Three passengers report a loss of consciousness on SkyWest flight
But officials say there is no evidence of a pressurization problem
Larry Johnson remembers the fear and feeling of helplessness from being on the SkyWest Airlines flight that made an emergency landing in Buffalo, New York.
“I thought we were done,” he said Thursday, one day later. “There was no doubt in my mind that we weren’t going to land.”
Johnson was flying with his brother, his girlfriend and his 8-month-old son when he says a flight attendant came over the speaker asking for someone who was medically trained to help with a sick passenger.
Minutes later, Johnson says, the attendant announced there was a pressurization problem and told passengers to prepare for the emergency landing.
“You’re going to feel dizzy and woozy and lightheaded, and you’re not going to be able to breathe,” Johnson recalled the flight attendant saying.
The Federal Aviation Administration on Wednesday initially reported a pressurization problem with SkyWest Flight 5622, and said it would investigate. It later issued a statement that did not reference any pressurization issues.
“It was like being trapped and you couldn’t do anything. You have no control over it. Your body just felt pressured,” Johnson said.
Johnson said his girlfriend was seeing spots and that “when I was blinking, it was really bright. I could barely see.”
According to Marissa Snow, spokeswoman for SkyWest, three passengers reported a loss of consciousness while on the flight.
Fifteen passengers were examined by medical personnel at the Buffalo airport, but no one was transported to the hospital, she said.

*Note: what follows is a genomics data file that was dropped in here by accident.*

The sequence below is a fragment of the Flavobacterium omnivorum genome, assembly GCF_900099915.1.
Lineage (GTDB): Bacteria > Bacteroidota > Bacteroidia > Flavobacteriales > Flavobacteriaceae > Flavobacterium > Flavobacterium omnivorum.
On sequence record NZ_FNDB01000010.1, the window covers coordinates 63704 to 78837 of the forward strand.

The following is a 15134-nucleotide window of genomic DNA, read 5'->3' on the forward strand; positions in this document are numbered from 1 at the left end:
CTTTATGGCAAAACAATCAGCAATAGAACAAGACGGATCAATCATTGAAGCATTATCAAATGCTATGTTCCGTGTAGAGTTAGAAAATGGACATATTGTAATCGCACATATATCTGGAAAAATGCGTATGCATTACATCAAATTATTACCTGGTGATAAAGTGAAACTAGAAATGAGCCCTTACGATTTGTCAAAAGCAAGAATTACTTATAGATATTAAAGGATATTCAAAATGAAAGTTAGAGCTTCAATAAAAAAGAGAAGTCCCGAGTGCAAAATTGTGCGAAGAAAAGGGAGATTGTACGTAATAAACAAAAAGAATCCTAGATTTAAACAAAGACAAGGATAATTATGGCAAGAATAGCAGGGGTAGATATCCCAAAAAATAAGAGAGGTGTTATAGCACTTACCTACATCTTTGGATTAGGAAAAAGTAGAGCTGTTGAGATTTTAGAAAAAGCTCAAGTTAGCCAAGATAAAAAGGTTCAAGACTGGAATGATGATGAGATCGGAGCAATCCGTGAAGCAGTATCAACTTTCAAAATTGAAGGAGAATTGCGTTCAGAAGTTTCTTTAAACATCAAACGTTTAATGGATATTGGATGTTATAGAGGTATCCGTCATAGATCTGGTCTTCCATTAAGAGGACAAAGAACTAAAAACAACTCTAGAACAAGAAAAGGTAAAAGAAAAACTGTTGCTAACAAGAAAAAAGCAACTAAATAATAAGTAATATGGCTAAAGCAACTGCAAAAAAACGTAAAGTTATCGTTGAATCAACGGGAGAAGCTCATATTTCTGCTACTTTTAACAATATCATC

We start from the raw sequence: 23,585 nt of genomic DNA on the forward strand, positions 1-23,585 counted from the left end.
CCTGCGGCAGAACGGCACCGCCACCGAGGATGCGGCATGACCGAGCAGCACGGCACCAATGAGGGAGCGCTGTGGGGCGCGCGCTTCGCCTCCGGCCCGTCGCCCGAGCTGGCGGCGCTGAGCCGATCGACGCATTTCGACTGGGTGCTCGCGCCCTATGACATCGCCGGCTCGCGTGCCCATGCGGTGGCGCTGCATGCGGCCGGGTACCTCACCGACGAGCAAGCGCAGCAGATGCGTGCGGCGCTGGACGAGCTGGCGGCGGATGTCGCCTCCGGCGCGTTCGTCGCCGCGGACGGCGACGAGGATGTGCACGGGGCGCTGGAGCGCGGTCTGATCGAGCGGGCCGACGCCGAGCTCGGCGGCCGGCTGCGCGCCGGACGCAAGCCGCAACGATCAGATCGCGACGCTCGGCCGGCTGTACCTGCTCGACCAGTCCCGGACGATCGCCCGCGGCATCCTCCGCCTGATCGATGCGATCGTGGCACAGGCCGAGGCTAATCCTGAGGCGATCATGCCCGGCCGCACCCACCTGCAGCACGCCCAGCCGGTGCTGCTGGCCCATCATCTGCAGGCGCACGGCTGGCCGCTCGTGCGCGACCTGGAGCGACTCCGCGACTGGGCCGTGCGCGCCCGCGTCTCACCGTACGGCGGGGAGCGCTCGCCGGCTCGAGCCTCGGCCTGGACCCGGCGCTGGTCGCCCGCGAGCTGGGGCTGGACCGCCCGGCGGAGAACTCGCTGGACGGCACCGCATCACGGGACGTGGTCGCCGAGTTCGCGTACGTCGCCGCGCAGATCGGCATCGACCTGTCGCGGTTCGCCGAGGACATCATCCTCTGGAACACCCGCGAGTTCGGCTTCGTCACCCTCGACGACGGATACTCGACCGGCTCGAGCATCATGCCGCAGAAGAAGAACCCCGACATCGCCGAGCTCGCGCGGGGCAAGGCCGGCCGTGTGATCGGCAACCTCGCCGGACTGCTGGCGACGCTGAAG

The spokeswoman said that maintenance personnel found no indication of a pressurization problem with the aircraft, an Embraer E170, and that the airline continues to investigate the cause.
An official with the National Transportation Safety Board told CNN that the agency is in communication with the FAA and SkyWest to gather information on the incident to better understand what took place.
Mary Cunningham was the nurse on board who attended to the first sick passenger.
“There was a woman, very lethargic, very nauseous, turning gray, just not looking good,” Cunningham said.
After administering oxygen to the woman, Cunningham, a nurse at Yale-New Haven Hospital in Connecticut, returned to her seat.
Soon after, Cunningham said, she was called up again by the flight attendant after another women near the first started to lose consciousness.
“It was something that was affecting oxygen in that area,” which was near the middle of the plane, she said.
Cunningham said she had to return to her seat after feeling lightheaded.
There were 84 passengers on board the plane, including nine crew members.
Flight 5622 was originally scheduled to fly from Chicago to Hartford, Connecticut. The plane descended 28,000 feet in three minutes.
“It would feel like a roller coaster – when you’re coming over the top and you’re going down,” CNN aviation analyst Mary Schiavo said, describing how such a descent would feel. “You know that these pilots knew they were in a very grave and very serious situation.”
Johnson, flying to visit his parents with their only grandchild, was glad that roller coaster ride ended safely.
“It was a shaky ride. It wasn’t anything I would like to experience again,” he said.
CNN’s Jean Casarez, Josh Gaynor, Dana Ford and Stephanie Gallman contributed to this report.